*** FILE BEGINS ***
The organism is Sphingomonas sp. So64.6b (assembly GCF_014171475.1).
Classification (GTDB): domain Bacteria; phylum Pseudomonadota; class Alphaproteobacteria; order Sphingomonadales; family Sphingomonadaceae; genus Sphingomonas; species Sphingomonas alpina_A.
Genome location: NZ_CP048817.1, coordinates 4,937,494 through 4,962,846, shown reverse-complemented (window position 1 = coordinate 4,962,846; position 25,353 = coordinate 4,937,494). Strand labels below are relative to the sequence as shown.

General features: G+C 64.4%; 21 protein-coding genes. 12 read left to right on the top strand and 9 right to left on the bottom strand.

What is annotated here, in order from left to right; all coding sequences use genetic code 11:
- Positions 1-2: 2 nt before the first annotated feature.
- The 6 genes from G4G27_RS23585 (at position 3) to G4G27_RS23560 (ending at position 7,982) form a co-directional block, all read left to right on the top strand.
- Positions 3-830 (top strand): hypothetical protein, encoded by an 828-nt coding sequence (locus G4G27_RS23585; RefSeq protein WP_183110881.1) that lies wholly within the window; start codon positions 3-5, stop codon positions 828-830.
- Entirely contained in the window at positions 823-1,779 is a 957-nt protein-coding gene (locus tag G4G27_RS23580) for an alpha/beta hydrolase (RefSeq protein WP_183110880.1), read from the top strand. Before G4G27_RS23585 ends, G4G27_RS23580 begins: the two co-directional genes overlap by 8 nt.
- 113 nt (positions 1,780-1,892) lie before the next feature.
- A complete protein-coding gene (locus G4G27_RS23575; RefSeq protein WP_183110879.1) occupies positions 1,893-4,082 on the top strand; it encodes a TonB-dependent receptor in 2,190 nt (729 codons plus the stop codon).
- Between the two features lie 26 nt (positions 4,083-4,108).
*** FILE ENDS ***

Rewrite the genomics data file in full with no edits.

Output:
The organism is Sphingomonas sp. So64.6b (assembly GCF_014171475.1).
Classification (GTDB): domain Bacteria; phylum Pseudomonadota; class Alphaproteobacteria; order Sphingomonadales; family Sphingomonadaceae; genus Sphingomonas; species Sphingomonas alpina_A.
Genome location: NZ_CP048817.1, coordinates 4,937,494 through 4,962,846, shown reverse-complemented (window position 1 = coordinate 4,962,846; position 25,353 = coordinate 4,937,494). Strand labels below are relative to the sequence as shown.

General features: G+C 64.4%; 21 protein-coding genes. 12 read left to right on the top strand and 9 right to left on the bottom strand.

What is annotated here, in order from left to right; all coding sequences use genetic code 11:
- Positions 1-2: 2 nt before the first annotated feature.
- The 6 genes from G4G27_RS23585 (at position 3) to G4G27_RS23560 (ending at position 7,982) form a co-directional block, all read left to right on the top strand.
- Positions 3-830 (top strand): hypothetical protein, encoded by an 828-nt coding sequence (locus G4G27_RS23585; RefSeq protein WP_183110881.1) that lies wholly within the window; start codon positions 3-5, stop codon positions 828-830.
- Entirely contained in the window at positions 823-1,779 is a 957-nt protein-coding gene (locus tag G4G27_RS23580) for an alpha/beta hydrolase (RefSeq protein WP_183110880.1), read from the top strand. Before G4G27_RS23585 ends, G4G27_RS23580 begins: the two co-directional genes overlap by 8 nt.
- 113 nt (positions 1,780-1,892) lie before the next feature.
- A complete protein-coding gene (locus G4G27_RS23575; RefSeq protein WP_183110879.1) occupies positions 1,893-4,082 on the top strand; it encodes a TonB-dependent receptor in 2,190 nt (729 codons plus the stop codon).
- Between the two features lie 26 nt (positions 4,083-4,108).